I am in the habit of listening to the world. Maybe it is because I am a musician, or maybe it is because I am curious by nature, and have the notion I might miss something beautiful if I squander a moment. I have heard September’s song. The prelude to autumn is the sound of September, after all.
The song of September drifts through the rabbit patch like an old fashioned lullaby sung in a hushed voice. I recognized the familiar melody yesterday evening. As long as I have called this place home, I have heard it-yet , I forget to expect it.
The music is first conjured up in the corn fields. The drying stalks rustle in the breeze soft like a whisper. I heard it last night, when all the rest of the world was quiet.
The songbird community has dwindled on the rabbit patch and that shows up, this time of year. There is very little chatter at any time of day. The trees do not have the secrets they had in May. The mornings are quiet but, in late night hours, the killdeer still fly, as is their habit . If a falling star made a sound on its’ descent, it would sound like a killdeer crying out . The owls will call out gently to one another at night and I like their way of that. Often, the nights of September are foggy and I can only see a half million stars, now. It is quite serene and it feels like the passing moments are sacred, when I am out on the rabbit patch, in the very late evening. So many times, I “save up” questions, during the day, to ask about at night. Most often, I get caught up in the peace and the beauty-and it seems that’s why I am there.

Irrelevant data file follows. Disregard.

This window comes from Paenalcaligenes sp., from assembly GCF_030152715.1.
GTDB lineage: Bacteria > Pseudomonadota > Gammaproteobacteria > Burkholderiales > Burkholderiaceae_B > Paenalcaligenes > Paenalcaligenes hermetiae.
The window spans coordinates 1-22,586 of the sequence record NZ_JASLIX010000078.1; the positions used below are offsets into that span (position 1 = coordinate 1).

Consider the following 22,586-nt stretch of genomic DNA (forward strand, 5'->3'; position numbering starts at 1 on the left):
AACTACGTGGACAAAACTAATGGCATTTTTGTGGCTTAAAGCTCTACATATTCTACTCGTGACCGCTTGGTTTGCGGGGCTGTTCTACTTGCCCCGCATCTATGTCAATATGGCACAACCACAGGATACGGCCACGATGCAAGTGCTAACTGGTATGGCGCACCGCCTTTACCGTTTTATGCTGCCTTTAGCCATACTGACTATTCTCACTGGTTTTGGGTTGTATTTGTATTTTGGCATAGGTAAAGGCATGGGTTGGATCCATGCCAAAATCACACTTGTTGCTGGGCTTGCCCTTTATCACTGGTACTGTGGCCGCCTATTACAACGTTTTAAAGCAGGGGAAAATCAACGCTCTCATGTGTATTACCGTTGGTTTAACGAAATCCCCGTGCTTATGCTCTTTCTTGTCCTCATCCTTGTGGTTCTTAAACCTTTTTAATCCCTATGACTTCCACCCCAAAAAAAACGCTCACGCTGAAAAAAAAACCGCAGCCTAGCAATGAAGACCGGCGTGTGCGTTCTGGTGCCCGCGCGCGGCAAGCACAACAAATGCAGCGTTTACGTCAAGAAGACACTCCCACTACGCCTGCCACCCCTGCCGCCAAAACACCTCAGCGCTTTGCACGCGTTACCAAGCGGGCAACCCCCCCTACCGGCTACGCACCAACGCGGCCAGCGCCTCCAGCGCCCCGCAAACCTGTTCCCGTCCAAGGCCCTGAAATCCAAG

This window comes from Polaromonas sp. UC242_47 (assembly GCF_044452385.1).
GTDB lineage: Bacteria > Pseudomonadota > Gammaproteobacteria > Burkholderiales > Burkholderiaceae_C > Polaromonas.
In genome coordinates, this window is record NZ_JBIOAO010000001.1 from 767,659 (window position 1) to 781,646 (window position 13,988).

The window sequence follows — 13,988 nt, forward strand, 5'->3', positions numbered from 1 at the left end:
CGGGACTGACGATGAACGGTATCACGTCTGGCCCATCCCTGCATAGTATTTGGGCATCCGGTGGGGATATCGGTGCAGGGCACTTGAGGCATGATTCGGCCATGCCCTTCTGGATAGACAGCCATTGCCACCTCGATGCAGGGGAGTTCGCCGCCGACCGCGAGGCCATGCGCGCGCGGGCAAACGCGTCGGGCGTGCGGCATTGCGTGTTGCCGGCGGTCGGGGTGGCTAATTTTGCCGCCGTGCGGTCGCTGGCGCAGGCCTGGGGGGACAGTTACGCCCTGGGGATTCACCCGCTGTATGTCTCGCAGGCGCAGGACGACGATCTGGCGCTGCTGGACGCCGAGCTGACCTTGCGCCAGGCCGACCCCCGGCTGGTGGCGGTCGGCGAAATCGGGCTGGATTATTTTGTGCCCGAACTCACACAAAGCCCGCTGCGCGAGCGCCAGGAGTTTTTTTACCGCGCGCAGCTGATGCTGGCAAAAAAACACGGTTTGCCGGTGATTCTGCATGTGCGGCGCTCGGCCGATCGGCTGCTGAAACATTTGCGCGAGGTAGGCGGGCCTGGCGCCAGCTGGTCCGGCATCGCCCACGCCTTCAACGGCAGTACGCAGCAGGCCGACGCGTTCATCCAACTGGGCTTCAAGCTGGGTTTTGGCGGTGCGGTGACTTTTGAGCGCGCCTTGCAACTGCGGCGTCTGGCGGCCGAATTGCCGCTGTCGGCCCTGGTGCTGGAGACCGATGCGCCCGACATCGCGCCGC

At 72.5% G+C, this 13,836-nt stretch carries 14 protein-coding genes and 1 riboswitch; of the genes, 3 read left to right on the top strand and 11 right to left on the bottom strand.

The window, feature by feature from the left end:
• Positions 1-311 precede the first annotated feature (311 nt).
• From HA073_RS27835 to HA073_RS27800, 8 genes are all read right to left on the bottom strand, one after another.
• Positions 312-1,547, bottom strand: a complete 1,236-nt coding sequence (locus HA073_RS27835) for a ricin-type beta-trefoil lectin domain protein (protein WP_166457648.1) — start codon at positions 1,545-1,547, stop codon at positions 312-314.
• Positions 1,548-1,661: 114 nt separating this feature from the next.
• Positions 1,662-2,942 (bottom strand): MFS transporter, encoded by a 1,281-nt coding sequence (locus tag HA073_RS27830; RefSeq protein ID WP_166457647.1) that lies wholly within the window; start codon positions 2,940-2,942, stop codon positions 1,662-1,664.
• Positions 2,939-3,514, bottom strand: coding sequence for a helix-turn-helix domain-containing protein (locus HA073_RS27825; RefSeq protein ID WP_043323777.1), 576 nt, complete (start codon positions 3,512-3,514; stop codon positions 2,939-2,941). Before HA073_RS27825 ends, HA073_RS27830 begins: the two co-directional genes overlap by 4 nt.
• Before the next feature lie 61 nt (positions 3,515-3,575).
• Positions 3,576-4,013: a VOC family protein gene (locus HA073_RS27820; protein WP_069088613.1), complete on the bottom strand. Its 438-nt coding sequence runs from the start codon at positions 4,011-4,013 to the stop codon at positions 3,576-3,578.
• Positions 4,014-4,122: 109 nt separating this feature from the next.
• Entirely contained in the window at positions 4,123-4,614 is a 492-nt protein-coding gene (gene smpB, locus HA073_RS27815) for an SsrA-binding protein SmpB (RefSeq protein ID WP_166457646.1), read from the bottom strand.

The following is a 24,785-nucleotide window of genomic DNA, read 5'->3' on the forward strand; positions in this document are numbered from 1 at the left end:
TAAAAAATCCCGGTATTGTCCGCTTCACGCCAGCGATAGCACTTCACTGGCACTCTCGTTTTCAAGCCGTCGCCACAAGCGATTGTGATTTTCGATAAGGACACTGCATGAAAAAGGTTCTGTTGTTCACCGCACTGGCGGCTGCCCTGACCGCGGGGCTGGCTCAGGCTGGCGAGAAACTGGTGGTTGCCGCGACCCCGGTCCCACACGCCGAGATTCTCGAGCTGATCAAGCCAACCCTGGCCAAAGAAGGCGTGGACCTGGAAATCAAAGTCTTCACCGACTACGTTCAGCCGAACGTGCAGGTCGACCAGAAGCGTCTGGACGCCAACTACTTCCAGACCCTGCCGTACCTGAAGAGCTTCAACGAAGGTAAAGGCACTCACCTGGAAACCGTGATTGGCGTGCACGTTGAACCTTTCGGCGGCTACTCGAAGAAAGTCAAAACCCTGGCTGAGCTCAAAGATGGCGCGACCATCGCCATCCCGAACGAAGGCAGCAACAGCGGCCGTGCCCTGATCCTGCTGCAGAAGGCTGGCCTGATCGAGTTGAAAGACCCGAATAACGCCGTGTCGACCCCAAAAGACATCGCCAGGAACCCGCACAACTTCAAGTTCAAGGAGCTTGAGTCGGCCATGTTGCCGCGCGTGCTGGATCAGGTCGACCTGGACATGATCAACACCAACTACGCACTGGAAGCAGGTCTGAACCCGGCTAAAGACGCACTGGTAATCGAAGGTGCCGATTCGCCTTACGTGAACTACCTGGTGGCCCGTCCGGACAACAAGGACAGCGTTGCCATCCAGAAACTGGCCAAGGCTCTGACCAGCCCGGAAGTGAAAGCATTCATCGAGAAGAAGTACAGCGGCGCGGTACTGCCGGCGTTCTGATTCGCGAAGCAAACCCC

It is Friday-an insignificant day to me, in summer. Friday feels different, now. I came home today and heard the sound of a combine rumbling. It is not unusual to hear one a good part of the night. I have seen them in distant fields most of my life til late autumn. Many farmers are friendly and will let children ride in the cab with them, for a while. At night, the farmer rides alone in massive fields , especially if there is the threat of rain. When you get up, the next morning, you see that he has opened the sky and it will make you feel a bit smaller.
One night, this week, some neighbors- young people made a small fire to sit around. This is not a bit unusual in Farm Life or any rural community, I bet. I heard the lilt in their voices and could tell they were cheerful. I smelled the wood smoke and saw it rising just under the moon. It is about impossible to be anything but content, when you sit around a fire, on a misty September night. It will make your heart open and you are liable to cast your cares in to the ashes, like you would a pine branch.
September has a song-and the melody is pure and sweet. There is a verse about kildeer and owls-fires and those who tend the earth. It is first sung in the fields and it is gentle enough to make you weep-not because it is sad. . . .but because it is just so very beautiful